The Human in the Universe

Niamh Brennan

Niamh Brennan

Tramore native Niamh Brennan is a writer and workshop facilitator in the area of Cosmology and Spirituality whose first book, The Human in the Universe, was launched at The Book Centre in Waterford last Friday.

Published by American-based Wyndham Hall Press, the book explores such age-old existential human questions as ‘what is love?’, ‘what is suffering?’ and ‘what does it mean to be alive?’’, Niamh says.

“It’s a contemporary science take on cosmology and what it means for humanity. There is a lot of personal reflection in the book. It’s based largely on the teachings of Teilhard de Chardin, Thomas Berry and Brian Swimme. I was blown away by their explanation about how the universe developed and my book draws on their philosophy, the major insights emerging from cosmology and personal reflection to postulate a more relational, compassionate and sustainable vision of humanity for the future.

Niamh, who grew up at Pickardstown in Tramore and is the daughter of Jim and Sheila Brennan, has a background in international development. The former Ursuline Convent student was awarded the St Angela’s Peace and Justice award whilst at secondary school.

“I worked overseas in the Philippines with the Missionary Society of St Columban from 2001 until 2004. I was 23 when I first went out. I ended up working at a school for the deaf and disabled, teaching income-generating skills. I stayed three years without coming home but I have to say the time flew, I loved it out there.

“The whole experience really turned my view of the world upside down. I went out there thinking I was going to save the poor but I ended up learning so much from the people I was working with.”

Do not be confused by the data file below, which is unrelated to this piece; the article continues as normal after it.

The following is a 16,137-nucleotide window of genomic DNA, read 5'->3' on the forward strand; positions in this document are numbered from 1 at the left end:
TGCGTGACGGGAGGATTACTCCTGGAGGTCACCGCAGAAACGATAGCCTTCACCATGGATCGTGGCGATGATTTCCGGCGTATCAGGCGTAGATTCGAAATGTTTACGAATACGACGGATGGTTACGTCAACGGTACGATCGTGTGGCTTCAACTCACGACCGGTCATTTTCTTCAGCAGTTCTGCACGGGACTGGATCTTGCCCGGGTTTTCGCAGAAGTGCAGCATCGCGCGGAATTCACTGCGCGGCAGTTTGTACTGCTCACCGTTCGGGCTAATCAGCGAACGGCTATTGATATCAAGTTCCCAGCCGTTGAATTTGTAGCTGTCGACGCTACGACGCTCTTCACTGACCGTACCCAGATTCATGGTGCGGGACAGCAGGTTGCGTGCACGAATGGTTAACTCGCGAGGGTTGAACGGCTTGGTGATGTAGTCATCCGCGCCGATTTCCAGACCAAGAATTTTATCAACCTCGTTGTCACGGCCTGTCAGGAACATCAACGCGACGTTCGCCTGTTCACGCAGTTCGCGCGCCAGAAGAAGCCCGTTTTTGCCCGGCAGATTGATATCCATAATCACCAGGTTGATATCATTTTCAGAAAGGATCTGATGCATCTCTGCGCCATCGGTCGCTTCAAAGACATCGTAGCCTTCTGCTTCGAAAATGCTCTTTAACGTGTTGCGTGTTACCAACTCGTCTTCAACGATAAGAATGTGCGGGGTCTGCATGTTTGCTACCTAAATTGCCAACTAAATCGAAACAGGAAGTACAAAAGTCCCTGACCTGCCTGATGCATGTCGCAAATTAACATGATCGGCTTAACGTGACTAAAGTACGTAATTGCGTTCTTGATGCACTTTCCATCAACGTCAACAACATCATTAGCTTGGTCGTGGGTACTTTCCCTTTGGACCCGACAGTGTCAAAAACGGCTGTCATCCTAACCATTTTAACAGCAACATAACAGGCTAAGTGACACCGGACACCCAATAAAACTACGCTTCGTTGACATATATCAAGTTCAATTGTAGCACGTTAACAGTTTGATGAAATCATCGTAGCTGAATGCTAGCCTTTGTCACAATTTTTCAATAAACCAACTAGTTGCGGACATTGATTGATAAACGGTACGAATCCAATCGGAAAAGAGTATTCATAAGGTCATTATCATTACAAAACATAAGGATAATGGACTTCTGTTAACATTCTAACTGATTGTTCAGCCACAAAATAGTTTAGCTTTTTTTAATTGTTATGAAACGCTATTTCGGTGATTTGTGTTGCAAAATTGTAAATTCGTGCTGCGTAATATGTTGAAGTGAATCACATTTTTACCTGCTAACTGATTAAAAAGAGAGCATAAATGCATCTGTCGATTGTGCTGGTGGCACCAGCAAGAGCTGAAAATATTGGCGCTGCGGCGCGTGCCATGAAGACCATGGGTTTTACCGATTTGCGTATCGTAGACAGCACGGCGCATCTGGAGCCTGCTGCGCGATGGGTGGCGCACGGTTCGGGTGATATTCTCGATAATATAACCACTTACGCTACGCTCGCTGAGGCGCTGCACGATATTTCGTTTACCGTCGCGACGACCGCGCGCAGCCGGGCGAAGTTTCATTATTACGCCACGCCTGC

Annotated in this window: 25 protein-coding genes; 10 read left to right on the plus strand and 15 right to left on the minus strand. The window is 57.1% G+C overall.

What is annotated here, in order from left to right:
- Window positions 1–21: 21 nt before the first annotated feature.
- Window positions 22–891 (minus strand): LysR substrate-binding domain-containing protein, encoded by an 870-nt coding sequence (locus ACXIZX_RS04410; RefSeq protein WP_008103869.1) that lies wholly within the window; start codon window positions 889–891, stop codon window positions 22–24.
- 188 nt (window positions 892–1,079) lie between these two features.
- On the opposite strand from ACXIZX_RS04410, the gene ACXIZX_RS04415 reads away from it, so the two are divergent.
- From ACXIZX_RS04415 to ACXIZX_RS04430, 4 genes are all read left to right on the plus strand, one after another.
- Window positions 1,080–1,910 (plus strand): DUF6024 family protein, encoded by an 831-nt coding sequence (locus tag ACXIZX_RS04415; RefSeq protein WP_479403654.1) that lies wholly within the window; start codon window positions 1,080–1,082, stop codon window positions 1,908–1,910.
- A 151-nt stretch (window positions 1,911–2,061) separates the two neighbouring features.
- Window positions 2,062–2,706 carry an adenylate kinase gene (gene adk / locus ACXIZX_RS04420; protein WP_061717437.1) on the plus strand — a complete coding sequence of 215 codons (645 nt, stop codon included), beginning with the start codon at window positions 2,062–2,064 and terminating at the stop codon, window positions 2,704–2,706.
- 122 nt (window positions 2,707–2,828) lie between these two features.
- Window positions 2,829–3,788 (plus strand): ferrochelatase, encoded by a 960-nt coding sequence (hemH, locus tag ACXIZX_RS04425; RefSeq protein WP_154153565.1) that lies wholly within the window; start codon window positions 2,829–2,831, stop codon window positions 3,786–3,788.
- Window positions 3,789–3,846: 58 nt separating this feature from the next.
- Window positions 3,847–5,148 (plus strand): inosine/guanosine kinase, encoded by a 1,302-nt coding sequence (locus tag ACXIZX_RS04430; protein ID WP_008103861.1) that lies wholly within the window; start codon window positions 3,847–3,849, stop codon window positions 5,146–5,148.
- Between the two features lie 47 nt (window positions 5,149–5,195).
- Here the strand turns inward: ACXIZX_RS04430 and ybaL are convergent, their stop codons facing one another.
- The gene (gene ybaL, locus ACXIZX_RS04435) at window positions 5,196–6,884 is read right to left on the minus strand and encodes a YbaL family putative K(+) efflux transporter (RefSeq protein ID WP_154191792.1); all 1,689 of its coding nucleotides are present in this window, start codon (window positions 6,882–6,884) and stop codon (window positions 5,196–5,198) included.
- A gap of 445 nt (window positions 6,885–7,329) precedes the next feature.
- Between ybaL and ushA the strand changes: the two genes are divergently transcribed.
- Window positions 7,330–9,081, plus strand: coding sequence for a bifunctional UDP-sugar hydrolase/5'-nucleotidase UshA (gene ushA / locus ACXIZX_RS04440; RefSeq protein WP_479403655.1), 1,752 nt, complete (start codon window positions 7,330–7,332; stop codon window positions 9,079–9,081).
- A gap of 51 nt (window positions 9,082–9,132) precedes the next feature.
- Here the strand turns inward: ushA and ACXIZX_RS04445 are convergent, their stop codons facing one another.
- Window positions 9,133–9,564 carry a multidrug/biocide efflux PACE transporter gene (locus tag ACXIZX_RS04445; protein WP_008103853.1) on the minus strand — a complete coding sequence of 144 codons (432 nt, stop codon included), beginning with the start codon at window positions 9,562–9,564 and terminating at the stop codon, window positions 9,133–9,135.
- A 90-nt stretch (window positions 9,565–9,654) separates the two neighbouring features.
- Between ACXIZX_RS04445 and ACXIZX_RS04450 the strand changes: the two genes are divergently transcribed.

The Human in the Universe was largely inspired by Niamh’s experiences overseas, both in the Philippines and in the US, where she studied for an MA in Culture and Spirituality in Oakland, California and contributed to several journals including The Furrow, Spirituality, the IMU Report and Emmaus website, as well as spending two years at the community-based Genesis Farm in New Jersey, which is sponsored by the Sisters of St Dominic

“I’m fascinated by the way our bodies contain the same elements as the stars. You could say they’re our ancestors. It’s all about that deep connection and the unity of life and how that evokes wonder and awe.

“My aim is to just bring back a little hope into the world and to show people again, that even with all its difficulties and challenges, life is still beautiful and to be alive is a gift.”

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